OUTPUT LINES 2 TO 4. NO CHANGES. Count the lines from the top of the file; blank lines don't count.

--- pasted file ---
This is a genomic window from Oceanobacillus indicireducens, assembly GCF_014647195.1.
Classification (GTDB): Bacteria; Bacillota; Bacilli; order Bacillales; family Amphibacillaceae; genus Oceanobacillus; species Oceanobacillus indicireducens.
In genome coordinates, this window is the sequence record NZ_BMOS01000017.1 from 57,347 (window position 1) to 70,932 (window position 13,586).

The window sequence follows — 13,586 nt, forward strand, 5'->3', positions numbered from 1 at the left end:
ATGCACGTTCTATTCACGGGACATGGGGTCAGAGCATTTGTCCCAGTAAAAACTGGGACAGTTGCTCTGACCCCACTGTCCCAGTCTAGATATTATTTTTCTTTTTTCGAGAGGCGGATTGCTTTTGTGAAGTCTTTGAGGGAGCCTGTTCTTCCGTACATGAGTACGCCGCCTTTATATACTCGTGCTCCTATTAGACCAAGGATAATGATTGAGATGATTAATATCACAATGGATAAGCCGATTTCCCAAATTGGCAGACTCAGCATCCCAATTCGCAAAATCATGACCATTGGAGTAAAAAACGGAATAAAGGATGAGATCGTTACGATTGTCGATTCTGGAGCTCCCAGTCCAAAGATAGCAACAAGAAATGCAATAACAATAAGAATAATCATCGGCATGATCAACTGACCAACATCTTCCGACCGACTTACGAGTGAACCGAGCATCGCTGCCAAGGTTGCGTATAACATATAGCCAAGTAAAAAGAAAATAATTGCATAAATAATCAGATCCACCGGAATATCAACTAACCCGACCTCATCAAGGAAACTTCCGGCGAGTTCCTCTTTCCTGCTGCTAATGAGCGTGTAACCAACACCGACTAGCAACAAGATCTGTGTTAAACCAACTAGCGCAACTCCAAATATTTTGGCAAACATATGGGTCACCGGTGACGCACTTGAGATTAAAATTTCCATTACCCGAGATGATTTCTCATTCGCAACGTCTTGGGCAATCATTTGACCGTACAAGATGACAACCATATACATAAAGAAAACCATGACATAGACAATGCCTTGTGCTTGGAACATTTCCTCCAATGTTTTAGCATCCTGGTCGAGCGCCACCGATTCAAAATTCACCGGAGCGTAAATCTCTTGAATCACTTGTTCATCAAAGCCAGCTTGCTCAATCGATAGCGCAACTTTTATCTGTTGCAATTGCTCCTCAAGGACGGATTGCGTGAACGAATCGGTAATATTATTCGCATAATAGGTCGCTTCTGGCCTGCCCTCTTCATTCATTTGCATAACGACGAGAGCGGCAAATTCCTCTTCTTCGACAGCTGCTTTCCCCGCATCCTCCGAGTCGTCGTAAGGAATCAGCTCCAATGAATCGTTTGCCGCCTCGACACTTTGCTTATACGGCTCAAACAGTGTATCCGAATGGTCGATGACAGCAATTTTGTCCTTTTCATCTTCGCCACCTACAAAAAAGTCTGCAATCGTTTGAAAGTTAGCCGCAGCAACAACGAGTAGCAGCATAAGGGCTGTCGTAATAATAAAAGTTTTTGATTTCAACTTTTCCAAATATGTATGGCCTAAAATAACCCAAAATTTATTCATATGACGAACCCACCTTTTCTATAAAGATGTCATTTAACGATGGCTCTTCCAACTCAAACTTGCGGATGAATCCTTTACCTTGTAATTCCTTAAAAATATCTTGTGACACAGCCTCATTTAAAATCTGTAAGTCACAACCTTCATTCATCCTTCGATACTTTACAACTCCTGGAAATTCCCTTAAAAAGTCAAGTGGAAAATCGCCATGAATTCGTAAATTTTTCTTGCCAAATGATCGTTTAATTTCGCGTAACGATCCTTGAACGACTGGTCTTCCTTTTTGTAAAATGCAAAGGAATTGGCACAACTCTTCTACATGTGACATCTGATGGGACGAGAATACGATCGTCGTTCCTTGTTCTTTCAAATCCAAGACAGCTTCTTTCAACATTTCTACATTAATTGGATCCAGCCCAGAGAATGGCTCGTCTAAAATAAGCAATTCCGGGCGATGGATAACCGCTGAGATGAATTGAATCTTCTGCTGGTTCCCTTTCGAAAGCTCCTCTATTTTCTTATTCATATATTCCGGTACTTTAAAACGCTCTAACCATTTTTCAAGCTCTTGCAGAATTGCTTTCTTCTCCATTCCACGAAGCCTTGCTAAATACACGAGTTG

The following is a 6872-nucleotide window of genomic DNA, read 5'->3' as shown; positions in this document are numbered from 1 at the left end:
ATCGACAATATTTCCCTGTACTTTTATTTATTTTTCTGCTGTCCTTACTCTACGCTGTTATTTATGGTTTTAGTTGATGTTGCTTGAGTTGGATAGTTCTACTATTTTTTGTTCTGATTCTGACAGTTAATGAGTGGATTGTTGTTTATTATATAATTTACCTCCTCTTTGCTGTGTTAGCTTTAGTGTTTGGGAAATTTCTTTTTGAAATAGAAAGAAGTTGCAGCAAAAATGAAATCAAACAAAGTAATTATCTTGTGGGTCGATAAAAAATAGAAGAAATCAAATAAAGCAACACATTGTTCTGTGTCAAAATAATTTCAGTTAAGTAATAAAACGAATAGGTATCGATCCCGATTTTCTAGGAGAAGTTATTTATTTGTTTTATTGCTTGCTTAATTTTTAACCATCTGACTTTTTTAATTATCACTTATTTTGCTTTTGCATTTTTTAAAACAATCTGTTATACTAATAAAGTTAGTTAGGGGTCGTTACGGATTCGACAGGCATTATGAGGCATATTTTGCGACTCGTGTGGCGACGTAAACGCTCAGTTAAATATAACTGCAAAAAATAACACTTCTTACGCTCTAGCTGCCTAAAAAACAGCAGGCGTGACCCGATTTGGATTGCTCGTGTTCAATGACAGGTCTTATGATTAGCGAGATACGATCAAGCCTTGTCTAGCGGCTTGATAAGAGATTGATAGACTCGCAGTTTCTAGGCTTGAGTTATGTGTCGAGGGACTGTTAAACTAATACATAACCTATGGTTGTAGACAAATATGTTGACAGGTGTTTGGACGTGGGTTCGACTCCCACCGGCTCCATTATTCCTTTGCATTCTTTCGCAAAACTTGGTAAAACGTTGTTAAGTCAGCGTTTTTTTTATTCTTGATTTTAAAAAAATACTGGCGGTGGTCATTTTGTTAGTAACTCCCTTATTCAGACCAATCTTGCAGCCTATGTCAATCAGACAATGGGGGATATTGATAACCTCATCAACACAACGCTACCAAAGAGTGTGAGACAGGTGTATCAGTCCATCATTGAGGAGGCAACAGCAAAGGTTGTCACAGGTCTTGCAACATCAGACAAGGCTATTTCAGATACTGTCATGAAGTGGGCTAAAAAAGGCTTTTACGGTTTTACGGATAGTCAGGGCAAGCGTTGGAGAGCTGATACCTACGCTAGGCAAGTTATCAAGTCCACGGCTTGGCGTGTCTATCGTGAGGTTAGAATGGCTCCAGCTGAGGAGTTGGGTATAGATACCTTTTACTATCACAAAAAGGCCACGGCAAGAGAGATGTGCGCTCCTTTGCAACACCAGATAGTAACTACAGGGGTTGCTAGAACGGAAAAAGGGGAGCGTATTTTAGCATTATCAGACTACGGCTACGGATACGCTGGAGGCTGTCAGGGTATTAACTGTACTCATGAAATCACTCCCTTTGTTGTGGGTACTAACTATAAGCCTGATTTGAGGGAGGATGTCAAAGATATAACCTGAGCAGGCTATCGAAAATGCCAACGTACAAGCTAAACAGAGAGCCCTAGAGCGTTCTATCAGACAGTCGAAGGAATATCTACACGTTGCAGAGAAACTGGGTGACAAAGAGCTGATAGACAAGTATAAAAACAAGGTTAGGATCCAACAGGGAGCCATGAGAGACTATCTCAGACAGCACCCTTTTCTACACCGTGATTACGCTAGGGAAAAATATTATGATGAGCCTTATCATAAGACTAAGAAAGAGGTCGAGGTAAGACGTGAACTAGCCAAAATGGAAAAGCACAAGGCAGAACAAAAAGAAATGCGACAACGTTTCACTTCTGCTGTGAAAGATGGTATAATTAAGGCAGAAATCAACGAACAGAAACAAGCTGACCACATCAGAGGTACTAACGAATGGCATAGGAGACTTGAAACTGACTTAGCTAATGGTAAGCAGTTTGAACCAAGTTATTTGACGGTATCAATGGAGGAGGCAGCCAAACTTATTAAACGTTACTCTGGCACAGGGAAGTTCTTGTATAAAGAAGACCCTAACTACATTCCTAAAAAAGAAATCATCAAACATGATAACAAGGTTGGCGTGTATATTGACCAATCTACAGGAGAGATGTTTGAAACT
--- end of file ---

Classification (GTDB): Bacteria; Bacillota; Bacilli; order Bacillales; family Amphibacillaceae; genus Oceanobacillus; species Oceanobacillus indicireducens.
In genome coordinates, this window is the sequence record NZ_BMOS01000017.1 from 57,347 (window position 1) to 70,932 (window position 13,586).

The window sequence follows — 13,586 nt, forward strand, 5'->3', positions numbered from 1 at the left end: